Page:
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Texas Hospital to Open First Baby Box in State for Safe Infant Surrender

A Texas hospital is expected to open the state’s first Safe Haven Baby Box, where at-risk mothers can safely and anonymously surrender their newborns without legal repercussions.

Coryell Health hospital in Gatesville, which is about two hours from Austin, will be the home of the Safe Haven box, the Beaumont Enterprise reported this week. Dr. Jeff Bates, founder of a nonprofit called “The Lords Work,” raised $7,500 for the project and hopes the box will be open by December.

”The woman can walk away and abandon her baby without prosecution and the baby will be safer,” said Bates, who is also the chief medical officer at Coryell Health. ”My hope is that no one ever has to put a baby in this box. I hope that people will see the box and begin to talk about this issue in the community.”

Bates kicked off the effort after Texas expanded its “Moses Law” in September to allow anyone to surrender their babies in baby boxes at hospitals, and fire and police stations across the state.

“The state law, which has been around since 1999, has always allowed parents to surrender babies at these locations, but the new change permits the baby boxes,” KWTX reported in October.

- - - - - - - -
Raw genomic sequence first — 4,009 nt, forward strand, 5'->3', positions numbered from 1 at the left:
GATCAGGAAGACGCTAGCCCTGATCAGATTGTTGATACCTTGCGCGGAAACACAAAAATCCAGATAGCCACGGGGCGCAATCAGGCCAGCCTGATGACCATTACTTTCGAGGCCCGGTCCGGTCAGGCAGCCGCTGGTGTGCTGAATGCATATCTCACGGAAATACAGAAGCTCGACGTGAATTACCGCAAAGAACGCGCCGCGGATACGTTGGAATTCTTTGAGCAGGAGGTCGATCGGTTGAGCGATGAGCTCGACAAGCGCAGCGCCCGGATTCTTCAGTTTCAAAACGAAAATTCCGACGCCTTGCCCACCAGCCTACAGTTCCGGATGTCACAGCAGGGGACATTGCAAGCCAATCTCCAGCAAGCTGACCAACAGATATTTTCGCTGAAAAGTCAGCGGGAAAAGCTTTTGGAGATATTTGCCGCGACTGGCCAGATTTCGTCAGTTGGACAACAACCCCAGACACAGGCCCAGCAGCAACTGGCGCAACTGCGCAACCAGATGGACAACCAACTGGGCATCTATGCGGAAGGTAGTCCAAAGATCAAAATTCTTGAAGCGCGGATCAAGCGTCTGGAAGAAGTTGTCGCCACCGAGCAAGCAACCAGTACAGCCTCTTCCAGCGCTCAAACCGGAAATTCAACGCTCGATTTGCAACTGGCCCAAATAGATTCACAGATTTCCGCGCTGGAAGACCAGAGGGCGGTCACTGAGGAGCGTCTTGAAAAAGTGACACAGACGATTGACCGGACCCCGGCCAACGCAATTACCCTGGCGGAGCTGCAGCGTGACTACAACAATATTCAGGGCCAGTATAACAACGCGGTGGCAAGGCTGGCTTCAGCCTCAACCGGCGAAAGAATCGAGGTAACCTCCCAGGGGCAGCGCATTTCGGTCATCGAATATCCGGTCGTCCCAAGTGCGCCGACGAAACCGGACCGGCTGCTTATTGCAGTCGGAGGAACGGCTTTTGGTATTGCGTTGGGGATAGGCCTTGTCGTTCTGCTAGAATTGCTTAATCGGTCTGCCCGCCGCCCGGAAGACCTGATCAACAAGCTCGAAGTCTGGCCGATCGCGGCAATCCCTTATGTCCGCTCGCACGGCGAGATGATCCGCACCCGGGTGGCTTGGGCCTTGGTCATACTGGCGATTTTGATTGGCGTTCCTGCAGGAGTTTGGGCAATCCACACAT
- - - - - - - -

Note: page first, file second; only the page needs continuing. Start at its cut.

Baby boxes were created to deter parents from abandoning their newborns, potentially leaving them to die. Baby boxes are temperature-controlled incubators that are often built into outside exterior walls of fire stations, police stations, and hospitals and can be accessed from inside. At-risk mothers can safely and legally place their babies inside, often up to 90 days old. Then, the outside door locks, and mothers have time to get away before an alarm goes off alerting first responders or hospital staff inside.

The baby is then quickly removed and sent to a hospital for a wellness check. From there the baby is usually placed into state custody and often quickly adopted. At the Texas location, a baby would be taken to McLane Children’s Hospital in Temple and later handed over to child protective services, according to the report.

Thirteen other states across the United States also have Safe Haven baby boxes.


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